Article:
Despite pressure from protest groups in both the United States and Mexico, it appears that nothing much will change in terms of Washington’s anti-drug support to its southern neighbor following a meeting between President Barack Obama and his Mexican counterpart, Enrique Peña Nieto.

While both world leaders focused more on economics, immigration and foreign policy during their remarks Tuesday following a meeting in the Oval Office, both Obama and Peña Nieto tacitly acknowledged that the U.S. would continue providing money and resources to battle organized crime and pervasive violence.

“Our commitment is to be a friend and supporter of Mexico in its efforts to eliminate the scourge of violence and the drug cartels that are responsible for much of the tragedy inside of Mexico,” Obama said. “We want to be a good partner in that process while recognizing that ultimately it will be up to Mexico and its law enforcement to carry the key decisions that need to be made.”

The U.S. has to date provided $2.1 billion to Mexico to combat drug trafficking in the country under the Mérida Initiative – which is pejoratively known as "Plan Mexico." While the Initiative is loosely modeled after a similar effort in Colombia, many critics claim that it is doing more harm than good – citing as evidence the widespread corruption in Mexico’s civil police forces and a soaring murder rate since its implementation.

"Plan Mexico has been an abject and utter failure," Roberto Lovato, a writer and activist who helped organized the #USTired2 movement which has led protests against U.S. involvement in security efforts in Mexico, told Fox News Latino on Tuesday. "You claim to be fighting the cartels, but you’re giving money to the people who are helping these cartels."

A small group of demonstrators gathered outside of the White House during the meeting of the two presidents to protest the Mérida Initiative and to raise awareness about the 43 students missing from the Raúl Isidro Burgos Rural Teachers' College in Ayotzinapa, in the southern Mexican state of Guerrero, and the alleged collusion between a local mayor, his wife, the municipal police and a drug gang.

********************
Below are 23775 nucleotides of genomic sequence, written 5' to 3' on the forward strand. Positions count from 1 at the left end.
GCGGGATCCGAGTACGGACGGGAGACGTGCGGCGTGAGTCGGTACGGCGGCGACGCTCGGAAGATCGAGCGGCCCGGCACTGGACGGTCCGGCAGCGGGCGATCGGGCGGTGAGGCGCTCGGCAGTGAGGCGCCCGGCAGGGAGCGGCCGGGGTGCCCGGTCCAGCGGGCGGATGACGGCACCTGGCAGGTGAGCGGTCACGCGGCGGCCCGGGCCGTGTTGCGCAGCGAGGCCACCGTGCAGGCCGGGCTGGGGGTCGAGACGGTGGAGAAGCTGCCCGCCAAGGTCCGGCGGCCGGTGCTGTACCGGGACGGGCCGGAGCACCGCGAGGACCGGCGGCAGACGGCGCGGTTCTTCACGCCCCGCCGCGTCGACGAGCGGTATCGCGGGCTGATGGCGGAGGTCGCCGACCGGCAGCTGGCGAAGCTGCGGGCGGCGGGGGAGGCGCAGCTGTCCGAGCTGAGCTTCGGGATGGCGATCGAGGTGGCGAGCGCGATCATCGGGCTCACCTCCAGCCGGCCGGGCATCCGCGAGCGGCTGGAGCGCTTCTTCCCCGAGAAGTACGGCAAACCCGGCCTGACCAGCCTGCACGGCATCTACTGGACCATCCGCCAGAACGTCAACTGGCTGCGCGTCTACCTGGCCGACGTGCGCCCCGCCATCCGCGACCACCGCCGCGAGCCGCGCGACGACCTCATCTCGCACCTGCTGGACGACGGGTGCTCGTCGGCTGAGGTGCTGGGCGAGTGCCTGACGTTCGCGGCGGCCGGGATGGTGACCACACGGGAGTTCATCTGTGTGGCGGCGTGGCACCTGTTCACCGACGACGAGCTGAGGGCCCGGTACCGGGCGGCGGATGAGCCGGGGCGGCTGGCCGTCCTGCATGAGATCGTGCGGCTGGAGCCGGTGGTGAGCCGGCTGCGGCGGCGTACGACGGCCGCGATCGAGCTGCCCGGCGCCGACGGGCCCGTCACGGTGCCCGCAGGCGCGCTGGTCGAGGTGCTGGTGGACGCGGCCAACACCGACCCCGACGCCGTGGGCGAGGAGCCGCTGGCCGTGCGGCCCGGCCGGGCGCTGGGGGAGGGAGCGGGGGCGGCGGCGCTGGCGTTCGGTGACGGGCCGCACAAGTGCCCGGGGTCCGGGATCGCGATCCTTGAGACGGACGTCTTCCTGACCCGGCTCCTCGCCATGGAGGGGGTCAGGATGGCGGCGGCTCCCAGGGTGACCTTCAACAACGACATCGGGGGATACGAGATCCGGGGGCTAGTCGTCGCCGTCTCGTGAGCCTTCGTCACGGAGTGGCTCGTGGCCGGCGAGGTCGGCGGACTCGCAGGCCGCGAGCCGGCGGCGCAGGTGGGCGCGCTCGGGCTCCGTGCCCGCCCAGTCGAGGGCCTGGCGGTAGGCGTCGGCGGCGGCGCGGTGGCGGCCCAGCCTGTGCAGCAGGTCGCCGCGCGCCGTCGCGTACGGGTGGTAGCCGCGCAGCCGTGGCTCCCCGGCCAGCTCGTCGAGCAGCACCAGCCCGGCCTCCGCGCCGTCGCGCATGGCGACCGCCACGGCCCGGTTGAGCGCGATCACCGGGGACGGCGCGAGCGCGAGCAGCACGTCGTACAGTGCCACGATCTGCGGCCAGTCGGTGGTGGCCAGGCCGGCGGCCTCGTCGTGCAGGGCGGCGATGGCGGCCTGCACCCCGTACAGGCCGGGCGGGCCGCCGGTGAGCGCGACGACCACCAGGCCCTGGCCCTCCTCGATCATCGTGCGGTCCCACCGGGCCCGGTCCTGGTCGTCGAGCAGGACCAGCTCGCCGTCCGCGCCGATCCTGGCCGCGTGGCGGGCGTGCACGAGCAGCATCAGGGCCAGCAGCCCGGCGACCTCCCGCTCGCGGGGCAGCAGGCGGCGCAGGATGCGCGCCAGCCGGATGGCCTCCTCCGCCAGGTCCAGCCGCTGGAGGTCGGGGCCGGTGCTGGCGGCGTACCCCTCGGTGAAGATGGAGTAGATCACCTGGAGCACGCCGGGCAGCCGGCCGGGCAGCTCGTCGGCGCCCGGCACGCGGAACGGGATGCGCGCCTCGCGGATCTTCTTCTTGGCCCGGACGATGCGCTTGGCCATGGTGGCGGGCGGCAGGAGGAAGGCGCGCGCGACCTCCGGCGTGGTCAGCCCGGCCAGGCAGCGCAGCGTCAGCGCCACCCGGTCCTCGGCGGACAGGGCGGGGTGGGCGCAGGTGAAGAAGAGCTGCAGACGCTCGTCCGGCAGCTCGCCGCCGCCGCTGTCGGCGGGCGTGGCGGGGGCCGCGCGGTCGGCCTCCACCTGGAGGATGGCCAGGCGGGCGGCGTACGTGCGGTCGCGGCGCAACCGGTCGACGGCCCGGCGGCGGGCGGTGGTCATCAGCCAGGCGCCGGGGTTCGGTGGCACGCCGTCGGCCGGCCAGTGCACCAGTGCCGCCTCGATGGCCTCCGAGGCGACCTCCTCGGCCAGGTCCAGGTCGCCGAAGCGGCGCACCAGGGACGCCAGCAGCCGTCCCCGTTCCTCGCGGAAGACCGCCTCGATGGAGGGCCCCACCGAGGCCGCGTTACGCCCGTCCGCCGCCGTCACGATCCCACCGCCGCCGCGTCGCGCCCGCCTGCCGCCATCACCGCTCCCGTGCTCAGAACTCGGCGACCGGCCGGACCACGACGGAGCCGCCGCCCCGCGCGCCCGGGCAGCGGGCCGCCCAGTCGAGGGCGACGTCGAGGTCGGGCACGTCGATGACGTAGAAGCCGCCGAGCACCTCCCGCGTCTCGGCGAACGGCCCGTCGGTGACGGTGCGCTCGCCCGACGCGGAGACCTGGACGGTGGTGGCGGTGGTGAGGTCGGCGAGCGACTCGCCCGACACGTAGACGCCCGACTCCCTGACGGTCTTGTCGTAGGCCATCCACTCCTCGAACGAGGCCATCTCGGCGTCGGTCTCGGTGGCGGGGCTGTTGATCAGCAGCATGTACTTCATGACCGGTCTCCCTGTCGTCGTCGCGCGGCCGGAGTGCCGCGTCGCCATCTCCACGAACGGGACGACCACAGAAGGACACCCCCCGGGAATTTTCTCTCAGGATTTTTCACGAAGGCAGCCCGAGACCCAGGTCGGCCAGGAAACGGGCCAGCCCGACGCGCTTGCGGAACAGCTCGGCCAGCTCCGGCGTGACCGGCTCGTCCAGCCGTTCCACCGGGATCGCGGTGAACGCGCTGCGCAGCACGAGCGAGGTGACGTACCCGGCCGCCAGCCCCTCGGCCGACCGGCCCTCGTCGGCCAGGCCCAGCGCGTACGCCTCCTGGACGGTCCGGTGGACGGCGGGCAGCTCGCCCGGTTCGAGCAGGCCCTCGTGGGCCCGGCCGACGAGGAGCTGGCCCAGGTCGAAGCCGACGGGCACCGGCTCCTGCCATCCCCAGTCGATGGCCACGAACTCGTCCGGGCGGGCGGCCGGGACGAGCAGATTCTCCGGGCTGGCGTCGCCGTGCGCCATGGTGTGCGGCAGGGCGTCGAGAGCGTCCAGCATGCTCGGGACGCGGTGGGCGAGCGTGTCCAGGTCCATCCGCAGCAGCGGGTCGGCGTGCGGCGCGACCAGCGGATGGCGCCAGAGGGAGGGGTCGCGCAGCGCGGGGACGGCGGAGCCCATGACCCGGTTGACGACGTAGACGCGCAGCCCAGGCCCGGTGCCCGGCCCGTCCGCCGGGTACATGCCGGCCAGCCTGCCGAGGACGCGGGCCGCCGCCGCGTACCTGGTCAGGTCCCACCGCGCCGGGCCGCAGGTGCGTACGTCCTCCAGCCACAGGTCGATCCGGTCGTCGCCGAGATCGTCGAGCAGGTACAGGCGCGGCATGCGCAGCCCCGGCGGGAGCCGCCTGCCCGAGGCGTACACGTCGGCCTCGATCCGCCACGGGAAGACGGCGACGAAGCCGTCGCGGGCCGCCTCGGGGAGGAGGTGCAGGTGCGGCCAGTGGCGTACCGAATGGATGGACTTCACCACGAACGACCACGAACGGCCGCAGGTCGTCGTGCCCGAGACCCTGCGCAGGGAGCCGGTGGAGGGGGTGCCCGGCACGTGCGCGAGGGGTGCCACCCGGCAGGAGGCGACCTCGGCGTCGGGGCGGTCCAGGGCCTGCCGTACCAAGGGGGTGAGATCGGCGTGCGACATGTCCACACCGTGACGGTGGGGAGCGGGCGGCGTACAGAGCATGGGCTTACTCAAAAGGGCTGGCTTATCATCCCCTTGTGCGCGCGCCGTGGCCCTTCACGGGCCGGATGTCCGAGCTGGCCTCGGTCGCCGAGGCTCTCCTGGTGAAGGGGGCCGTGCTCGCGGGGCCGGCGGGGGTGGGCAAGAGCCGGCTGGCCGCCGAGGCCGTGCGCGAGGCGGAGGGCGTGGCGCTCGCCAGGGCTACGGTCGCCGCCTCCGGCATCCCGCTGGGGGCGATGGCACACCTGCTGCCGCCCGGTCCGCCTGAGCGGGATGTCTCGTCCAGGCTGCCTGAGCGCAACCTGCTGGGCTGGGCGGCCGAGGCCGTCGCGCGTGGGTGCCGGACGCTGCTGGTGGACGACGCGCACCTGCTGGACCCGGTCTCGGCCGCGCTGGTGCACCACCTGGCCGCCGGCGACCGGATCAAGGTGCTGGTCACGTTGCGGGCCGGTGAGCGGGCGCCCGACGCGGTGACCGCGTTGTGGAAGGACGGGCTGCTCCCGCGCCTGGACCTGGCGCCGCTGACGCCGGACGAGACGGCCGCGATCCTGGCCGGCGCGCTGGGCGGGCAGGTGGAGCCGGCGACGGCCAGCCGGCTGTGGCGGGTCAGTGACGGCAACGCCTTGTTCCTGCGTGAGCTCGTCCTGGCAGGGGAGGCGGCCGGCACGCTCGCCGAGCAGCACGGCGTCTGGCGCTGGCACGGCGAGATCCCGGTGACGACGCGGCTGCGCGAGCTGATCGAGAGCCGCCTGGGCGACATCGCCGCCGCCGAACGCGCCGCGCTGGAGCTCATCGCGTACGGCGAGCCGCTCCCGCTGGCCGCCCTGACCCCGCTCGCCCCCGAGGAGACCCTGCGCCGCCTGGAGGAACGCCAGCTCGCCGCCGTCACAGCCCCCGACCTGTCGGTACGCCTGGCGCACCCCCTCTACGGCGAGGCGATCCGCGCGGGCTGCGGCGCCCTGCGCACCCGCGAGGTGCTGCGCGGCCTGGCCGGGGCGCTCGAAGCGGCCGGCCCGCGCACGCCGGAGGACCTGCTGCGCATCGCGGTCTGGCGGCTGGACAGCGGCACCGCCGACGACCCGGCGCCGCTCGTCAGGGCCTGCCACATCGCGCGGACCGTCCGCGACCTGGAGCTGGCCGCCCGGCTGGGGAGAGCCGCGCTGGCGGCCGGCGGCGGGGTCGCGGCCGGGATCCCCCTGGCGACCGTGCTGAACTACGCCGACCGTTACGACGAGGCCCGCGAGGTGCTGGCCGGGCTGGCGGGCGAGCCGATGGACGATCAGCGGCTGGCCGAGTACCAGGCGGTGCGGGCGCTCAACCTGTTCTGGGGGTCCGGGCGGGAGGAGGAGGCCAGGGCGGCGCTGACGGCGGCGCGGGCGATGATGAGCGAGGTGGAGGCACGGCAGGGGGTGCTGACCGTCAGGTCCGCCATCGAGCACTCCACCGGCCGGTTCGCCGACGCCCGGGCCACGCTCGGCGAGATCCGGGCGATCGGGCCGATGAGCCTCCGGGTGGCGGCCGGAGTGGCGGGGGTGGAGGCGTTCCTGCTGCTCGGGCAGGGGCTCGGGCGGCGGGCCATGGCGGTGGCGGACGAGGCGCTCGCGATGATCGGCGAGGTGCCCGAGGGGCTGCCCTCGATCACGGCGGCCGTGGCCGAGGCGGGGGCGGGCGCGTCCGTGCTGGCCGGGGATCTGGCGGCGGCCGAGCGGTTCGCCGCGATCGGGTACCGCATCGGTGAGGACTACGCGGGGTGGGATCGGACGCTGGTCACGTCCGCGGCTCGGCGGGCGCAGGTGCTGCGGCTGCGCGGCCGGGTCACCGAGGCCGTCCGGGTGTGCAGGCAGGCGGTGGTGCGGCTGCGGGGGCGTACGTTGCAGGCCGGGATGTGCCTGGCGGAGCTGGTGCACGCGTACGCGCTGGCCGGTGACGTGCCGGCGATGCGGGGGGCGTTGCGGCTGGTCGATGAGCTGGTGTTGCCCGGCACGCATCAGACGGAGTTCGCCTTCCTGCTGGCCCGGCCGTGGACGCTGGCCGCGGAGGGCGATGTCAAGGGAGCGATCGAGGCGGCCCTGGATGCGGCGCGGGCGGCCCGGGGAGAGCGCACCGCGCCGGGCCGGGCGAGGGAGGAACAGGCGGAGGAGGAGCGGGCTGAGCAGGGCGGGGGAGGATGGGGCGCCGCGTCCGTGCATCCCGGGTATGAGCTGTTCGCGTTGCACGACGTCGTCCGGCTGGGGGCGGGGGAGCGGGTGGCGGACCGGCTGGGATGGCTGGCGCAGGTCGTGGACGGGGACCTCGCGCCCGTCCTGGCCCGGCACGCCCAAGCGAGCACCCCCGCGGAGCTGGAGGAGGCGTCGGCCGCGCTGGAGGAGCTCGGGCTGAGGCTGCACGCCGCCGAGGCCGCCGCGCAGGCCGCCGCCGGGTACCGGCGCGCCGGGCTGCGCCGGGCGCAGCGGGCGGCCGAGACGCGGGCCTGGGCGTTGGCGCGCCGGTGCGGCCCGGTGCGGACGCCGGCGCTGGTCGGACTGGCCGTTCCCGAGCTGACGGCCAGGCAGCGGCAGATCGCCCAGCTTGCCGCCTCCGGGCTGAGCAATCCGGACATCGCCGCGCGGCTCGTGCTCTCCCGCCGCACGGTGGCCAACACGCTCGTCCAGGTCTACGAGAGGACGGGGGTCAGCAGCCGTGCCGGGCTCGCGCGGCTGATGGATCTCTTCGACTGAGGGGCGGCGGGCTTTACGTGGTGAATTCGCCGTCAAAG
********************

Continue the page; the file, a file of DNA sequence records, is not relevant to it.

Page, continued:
“We’ve been following here in the United States some of the tragic events surrounding the students whose lives were lost,” Obama said during his remarks. “President Peña Nieto was able to describe for me the reform process that he has initiated.”

Peña Nieto, however, opted mention only briefly his country’s security situation – thanking Obama for the U.S.’s continued support – and instead focused on the stated goal of his trip: the economy and jobs.

"A few months ago, Peña Nieto would probably have preferred to only come and talk about economic issues and the new migration executive actions, but the situation in Mexico has changed over the last few months forcing his administration to focus on security once again," Jason Marczak, the deputy director of the Adrienne Arsht Latin America Center at the Atlantic Council, said in a press release.

"The U.S. is an important partner for Mexico and that partnership can hopefully be extended through this state visit with new accords announced on security cooperation, specifically assisting Mexico in its judicial reform and furthering agency-to-agency collaboration in tracking down narco-traffickers and stemming the drug trade."

Earlier in the day, U.S. Vice President Joe Biden gathered with a number of Mexican officials for the second meeting of the U.S.-Mexico High-Level Economic Dialogue (HLED), and Peña Nieto reiterated his government’s want to foster even deeper business ties between the two countries.

“We want to continue promoting investment as its already happening in our country,” Peña Nieto said. “First of all because we believe these investments can be so helpful and we want to continue having American investors in Mexico.”

“Mexico is a trustworthy destination,” he added. “A place where they can invest.”

The two also discussed Obama's shift to what he says is a "more constructive" policy toward Cuba.

Decades of estrangement between the U.S. and the communist island nation has long been a point of friction with Mexico and other Latin American countries that do business with Cuba.

Obama says he'll participate in the Summit of the Americas, a regional meeting taking place in April in Panama. But he says that he will insist that human rights in Cuba be on the agenda.

Peña Nieto applauded the American thaw with Cuba, pledging Mexico will be a "tireless proponent" of good relations between the two countries.

The Associated Press contributed to this report.